Interview: Olympic Soccer Star Shannon Boxx Bringing Attention to Lupus – Her Greatest Challenge

Interview: Olympic Soccer Star Bringing Attention to Lupus - Her Greatest Challenge
Makeba Giles

Makeba Giles

Content Creator and Curator at MELISASource
Makeba Giles is an Health, Family, and Lifestyle Blogger. She is also a Midwest Mother of four, and the Founder and Creative Director of MELISASource.com. |

EMAIL: melisasource@yahoo.com
Makeba Giles

Professional U.S. soccer player Shannon Boxx is best known as a member of the U.S. women’s national soccer team. She won gold medals with the United States at the 2004 Athens Olympics2008 Beijing Olympics, and 2012 London Olympics. She also finished third place or better with the USA at the 200320072011 and 2015 FIFA Women’s World Cups.

Interview: Olympic Soccer Star Shannon Boxx Bringing Attention to Lupus - Her Greatest Challenge
image credit: twitter/ShannonBoxx7

However, there’s much more to Shannon that meets the eye. She’s also a busy mother of 2, an advocate, and an active person living with lupus.

Lupus is an incurable, chronic, autoimmune disease that can damage any part of the body (skin, joints, and/or organs inside the body).[i] [ii] [iii] [iv]

Shannon was diagnosed with lupus after her doctor gave her the news in 2007. She kept it private until 2012 (only letting her coach know).

Interview: Olympic Soccer Star Shannon Boxx Bringing Attention to Lupus - Her Greatest Challenge
image credit: twitter/shannonboxx7

Systemic lupus erythematosus (SLE) is one of the most serious and common forms of lupus.[v] With lupus, instead of the immune system producing normal antibodies to protect the body from infection, in patients with SLE, ‘auto-antibodies’ are produced and attack healthy cells.[vi]

SLE can affect any of the major organs and symptoms can vary greatly in severity and intensity. Some of the most common symptoms include debilitating fatigue, joint pain and swelling and sometimes, a butterfly-shaped facial skin rash.[vii] [viii] [ix]

Shannon Boxx

Some other facts about lupus:

  • Approximately 200,000 Americans live with SLE[x]with nine female patients out of every 10[xi]
  • African-American women are 3X more likely to get lupus than Caucasian women[xii]
  • Lupus is 2X more prevalent in Asian-American and Latina women than it is in Caucasian women[xiii]

Lupus patients suffer more than physicians perceive. Often, people living with the condition report difficulty communicating their symptoms to the doctor and many feel the disease negatively impacts their career progression.

According to Shannon, living with lupus is her biggest challenge yet. She joined me to discuss her health journey, the challenges she faces, and how she’s overcome them.

Shannon’s hope is to raise awareness about lupus and empower people living with lupus to remain active, independent and improve their dialogue with healthcare providers with tools and resources that are available to help them achieve their goals.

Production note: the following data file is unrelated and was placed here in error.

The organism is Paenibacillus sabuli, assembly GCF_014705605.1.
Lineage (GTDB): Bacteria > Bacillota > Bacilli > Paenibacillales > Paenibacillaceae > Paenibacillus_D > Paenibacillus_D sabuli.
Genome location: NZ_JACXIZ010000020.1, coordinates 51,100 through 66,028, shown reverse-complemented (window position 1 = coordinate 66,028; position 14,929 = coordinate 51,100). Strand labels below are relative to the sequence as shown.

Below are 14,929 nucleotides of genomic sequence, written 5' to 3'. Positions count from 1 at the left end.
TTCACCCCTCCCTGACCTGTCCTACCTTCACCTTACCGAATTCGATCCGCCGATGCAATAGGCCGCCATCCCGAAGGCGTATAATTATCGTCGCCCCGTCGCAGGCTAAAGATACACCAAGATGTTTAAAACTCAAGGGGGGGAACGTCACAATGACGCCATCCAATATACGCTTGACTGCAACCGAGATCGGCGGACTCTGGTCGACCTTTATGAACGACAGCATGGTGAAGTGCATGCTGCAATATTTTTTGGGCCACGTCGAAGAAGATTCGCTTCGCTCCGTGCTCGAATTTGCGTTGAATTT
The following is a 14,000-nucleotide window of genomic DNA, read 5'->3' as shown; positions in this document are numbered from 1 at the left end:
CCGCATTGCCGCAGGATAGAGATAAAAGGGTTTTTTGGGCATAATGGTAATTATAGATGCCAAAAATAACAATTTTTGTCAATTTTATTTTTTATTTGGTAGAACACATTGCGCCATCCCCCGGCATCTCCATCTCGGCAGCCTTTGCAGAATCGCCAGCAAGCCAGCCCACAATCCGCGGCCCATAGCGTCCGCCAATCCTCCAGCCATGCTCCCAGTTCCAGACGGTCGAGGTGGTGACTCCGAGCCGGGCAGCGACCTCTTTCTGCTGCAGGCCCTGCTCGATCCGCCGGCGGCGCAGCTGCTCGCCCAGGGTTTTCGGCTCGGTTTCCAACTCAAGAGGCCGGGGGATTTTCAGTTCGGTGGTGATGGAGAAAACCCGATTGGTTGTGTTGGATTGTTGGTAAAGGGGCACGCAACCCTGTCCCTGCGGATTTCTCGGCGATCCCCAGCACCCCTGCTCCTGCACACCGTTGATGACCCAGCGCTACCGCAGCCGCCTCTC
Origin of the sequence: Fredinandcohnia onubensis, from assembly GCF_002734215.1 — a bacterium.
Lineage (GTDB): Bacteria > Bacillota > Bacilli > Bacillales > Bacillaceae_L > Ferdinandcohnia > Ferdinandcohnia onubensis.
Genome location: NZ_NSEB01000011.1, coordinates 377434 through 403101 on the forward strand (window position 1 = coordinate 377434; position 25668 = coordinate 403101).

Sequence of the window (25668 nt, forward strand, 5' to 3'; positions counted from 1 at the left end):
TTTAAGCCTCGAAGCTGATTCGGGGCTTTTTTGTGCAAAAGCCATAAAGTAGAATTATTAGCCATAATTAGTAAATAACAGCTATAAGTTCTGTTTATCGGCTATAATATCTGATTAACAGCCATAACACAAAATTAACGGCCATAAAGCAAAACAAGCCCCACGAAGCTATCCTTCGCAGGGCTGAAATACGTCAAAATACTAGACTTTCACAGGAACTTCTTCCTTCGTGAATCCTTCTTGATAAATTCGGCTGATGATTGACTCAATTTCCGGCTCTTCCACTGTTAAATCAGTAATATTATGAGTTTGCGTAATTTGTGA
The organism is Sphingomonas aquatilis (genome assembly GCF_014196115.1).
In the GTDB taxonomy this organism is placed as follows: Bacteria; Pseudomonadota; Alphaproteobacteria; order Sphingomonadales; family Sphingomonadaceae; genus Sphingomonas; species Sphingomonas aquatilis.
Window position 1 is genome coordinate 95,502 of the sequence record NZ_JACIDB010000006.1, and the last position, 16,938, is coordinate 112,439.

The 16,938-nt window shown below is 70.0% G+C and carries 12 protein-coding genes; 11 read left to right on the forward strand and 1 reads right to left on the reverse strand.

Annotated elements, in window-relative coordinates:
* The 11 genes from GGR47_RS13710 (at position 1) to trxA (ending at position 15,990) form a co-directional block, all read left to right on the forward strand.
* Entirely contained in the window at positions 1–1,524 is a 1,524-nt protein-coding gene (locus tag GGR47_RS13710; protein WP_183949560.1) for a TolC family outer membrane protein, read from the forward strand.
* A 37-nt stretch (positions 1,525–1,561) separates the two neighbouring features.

Shannon Boxx

Take a look at our chat below.

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For more information, visit: UsInLupus.com.

 

[i] American College of Rheumatology Ad Hoc Committee on Systemic Lupus Erythematosus Guidelines. Guidelines for referral and management of systemic lupus erythematosus in adults. Arthritis Rheum 1999;42:1785–96.
[ii] McElhone K, Abbott J, Gray J, et al. Patient perspective of systemic lupus erythematosus in relation to health related quality of life concepts: a qualitative study. Lupus 2010;19:1640–8.
[iii] Danchenko N, Satia JA, Anthony MS. Epidemiology of systemic lupus erythematosus: a comparison of worldwide disease burden. Lupus 2006;15:308–18.
[iv] Lerang K, Gilboe I, Garen T, et al. High incidence and prevalence of systemic lupus erythematosus in Norway. Lupus 2012;21:1362-9.
[v] Lupus Foundation of America. Statistics on lupus. Available at: http://www.lupus.org/about/statistics-on-lupus Last accessed March 2017.
[vi] NHS Choices.Lupus: introduction. Available at: http://www.nhs.uk/conditions/lupus/pages/introduction.aspx Last accessed March 2017.
[vii] Uribe AG, McGwin G Jr, Reveille JD, et al. What have we learned from a 10-year experience with the LUMINA (Lupus
in Minorities; Nature vs. nurture) cohort? Where are we heading? Autoimmun Rev 2004;3:321-9.
[viii] Gallop K, Nixon A, Swinburn P, et al. Development of a conceptual model of health-related quality of life for systemic lupus erythematosus from the patient’s perspective. Lupus 2012;21:934–43.
[ix] Cervera R, Khamashta MA, Font J, et al. Morbidity and mortality in systemic lupus erythematosus during a 10-year period: a comparison of early and late manifestations in a cohort of 1,000 patients. Medicine (Baltimore) 2003;82:299-308.
[x] http://us.gsk.com/media/930780/gsk_sle-infographic_11_2_16.jpg
[xi] http://us.gsk.com/media/620446/gsk-aboutlupus-infographic-23dec15.jpg
[xii] http://us.gsk.com/media/930780/gsk_sle-infographic_11_2_16.jpg
[xiii] http://us.gsk.com/media/930780/gsk_sle-infographic_11_2_16.jpg

Shannon Boxx

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